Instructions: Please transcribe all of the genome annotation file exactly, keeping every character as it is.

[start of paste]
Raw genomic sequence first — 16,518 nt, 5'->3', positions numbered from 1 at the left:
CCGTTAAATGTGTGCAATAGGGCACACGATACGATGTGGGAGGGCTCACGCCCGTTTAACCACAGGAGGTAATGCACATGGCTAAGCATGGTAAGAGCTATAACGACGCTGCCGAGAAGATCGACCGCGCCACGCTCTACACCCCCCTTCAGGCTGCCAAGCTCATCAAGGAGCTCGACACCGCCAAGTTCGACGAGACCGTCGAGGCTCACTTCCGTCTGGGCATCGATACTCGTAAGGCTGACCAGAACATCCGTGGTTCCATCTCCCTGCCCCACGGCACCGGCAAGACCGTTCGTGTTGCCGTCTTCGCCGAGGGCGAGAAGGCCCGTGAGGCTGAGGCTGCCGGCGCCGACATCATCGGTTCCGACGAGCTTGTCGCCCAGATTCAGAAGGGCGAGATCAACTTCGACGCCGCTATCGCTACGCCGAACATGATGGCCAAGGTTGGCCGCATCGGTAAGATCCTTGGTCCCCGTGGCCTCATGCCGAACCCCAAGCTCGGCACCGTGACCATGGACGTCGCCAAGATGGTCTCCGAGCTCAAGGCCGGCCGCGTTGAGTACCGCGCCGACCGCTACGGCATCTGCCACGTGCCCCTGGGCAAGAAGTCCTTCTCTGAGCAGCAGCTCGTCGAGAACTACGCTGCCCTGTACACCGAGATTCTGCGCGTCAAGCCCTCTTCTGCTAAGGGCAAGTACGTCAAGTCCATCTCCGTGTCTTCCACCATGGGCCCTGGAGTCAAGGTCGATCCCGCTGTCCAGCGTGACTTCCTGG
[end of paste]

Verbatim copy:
Raw genomic sequence first — 16,518 nt, 5'->3', positions numbered from 1 at the left:
CCGTTAAATGTGTGCAATAGGGCACACGATACGATGTGGGAGGGCTCACGCCCGTTTAACCACAGGAGGTAATGCACATGGCTAAGCATGGTAAGAGCTATAACGACGCTGCCGAGAAGATCGACCGCGCCACGCTCTACACCCCCCTTCAGGCTGCCAAGCTCATCAAGGAGCTCGACACCGCCAAGTTCGACGAGACCGTCGAGGCTCACTTCCGTCTGGGCATCGATACTCGTAAGGCTGACCAGAACATCCGTGGTTCCATCTCCCTGCCCCACGGCACCGGCAAGACCGTTCGTGTTGCCGTCTTCGCCGAGGGCGAGAAGGCCCGTGAGGCTGAGGCTGCCGGCGCCGACATCATCGGTTCCGACGAGCTTGTCGCCCAGATTCAGAAGGGCGAGATCAACTTCGACGCCGCTATCGCTACGCCGAACATGATGGCCAAGGTTGGCCGCATCGGTAAGATCCTTGGTCCCCGTGGCCTCATGCCGAACCCCAAGCTCGGCACCGTGACCATGGACGTCGCCAAGATGGTCTCCGAGCTCAAGGCCGGCCGCGTTGAGTACCGCGCCGACCGCTACGGCATCTGCCACGTGCCCCTGGGCAAGAAGTCCTTCTCTGAGCAGCAGCTCGTCGAGAACTACGCTGCCCTGTACACCGAGATTCTGCGCGTCAAGCCCTCTTCTGCTAAGGGCAAGTACGTCAAGTCCATCTCCGTGTCTTCCACCATGGGCCCTGGAGTCAAGGTCGATCCCGCTGTCCAGCGTGACTTCCTGG